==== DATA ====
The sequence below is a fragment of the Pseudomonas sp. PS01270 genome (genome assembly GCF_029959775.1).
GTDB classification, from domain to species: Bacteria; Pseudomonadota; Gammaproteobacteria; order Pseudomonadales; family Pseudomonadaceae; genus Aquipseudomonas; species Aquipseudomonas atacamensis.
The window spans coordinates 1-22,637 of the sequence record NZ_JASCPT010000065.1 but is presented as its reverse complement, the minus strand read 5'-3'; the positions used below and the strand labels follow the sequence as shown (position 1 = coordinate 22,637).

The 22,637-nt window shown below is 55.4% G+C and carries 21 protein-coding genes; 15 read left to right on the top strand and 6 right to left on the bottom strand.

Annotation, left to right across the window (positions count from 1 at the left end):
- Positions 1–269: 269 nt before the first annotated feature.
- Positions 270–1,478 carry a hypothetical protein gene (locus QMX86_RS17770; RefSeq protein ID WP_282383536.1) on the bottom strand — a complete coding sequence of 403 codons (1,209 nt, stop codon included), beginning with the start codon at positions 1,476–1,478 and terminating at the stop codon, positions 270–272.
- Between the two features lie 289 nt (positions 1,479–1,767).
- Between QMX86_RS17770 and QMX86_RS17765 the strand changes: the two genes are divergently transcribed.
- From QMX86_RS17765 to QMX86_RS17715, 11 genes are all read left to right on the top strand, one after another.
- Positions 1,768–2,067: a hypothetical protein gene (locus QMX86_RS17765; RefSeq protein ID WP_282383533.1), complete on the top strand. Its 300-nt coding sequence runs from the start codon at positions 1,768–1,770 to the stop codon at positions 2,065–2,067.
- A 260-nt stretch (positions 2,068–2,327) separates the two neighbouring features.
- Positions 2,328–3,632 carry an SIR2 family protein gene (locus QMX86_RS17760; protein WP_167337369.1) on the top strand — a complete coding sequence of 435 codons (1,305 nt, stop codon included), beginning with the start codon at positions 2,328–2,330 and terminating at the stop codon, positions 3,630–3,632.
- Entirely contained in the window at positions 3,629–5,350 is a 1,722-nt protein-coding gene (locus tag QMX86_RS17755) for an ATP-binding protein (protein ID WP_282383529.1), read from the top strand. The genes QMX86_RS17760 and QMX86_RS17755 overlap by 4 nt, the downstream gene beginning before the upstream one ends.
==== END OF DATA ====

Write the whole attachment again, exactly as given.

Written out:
The sequence below is a fragment of the Pseudomonas sp. PS01270 genome (genome assembly GCF_029959775.1).
GTDB classification, from domain to species: Bacteria; Pseudomonadota; Gammaproteobacteria; order Pseudomonadales; family Pseudomonadaceae; genus Aquipseudomonas; species Aquipseudomonas atacamensis.
The window spans coordinates 1-22,637 of the sequence record NZ_JASCPT010000065.1 but is presented as its reverse complement, the minus strand read 5'-3'; the positions used below and the strand labels follow the sequence as shown (position 1 = coordinate 22,637).

The 22,637-nt window shown below is 55.4% G+C and carries 21 protein-coding genes; 15 read left to right on the top strand and 6 right to left on the bottom strand.

Annotation, left to right across the window (positions count from 1 at the left end):
- Positions 1–269: 269 nt before the first annotated feature.
- Positions 270–1,478 carry a hypothetical protein gene (locus QMX86_RS17770; RefSeq protein ID WP_282383536.1) on the bottom strand — a complete coding sequence of 403 codons (1,209 nt, stop codon included), beginning with the start codon at positions 1,476–1,478 and terminating at the stop codon, positions 270–272.
- Between the two features lie 289 nt (positions 1,479–1,767).
- Between QMX86_RS17770 and QMX86_RS17765 the strand changes: the two genes are divergently transcribed.
- From QMX86_RS17765 to QMX86_RS17715, 11 genes are all read left to right on the top strand, one after another.
- Positions 1,768–2,067: a hypothetical protein gene (locus QMX86_RS17765; RefSeq protein ID WP_282383533.1), complete on the top strand. Its 300-nt coding sequence runs from the start codon at positions 1,768–1,770 to the stop codon at positions 2,065–2,067.
- A 260-nt stretch (positions 2,068–2,327) separates the two neighbouring features.
- Positions 2,328–3,632 carry an SIR2 family protein gene (locus QMX86_RS17760; protein WP_167337369.1) on the top strand — a complete coding sequence of 435 codons (1,305 nt, stop codon included), beginning with the start codon at positions 2,328–2,330 and terminating at the stop codon, positions 3,630–3,632.
- Entirely contained in the window at positions 3,629–5,350 is a 1,722-nt protein-coding gene (locus tag QMX86_RS17755) for an ATP-binding protein (protein ID WP_282383529.1), read from the top strand. The genes QMX86_RS17760 and QMX86_RS17755 overlap by 4 nt, the downstream gene beginning before the upstream one ends.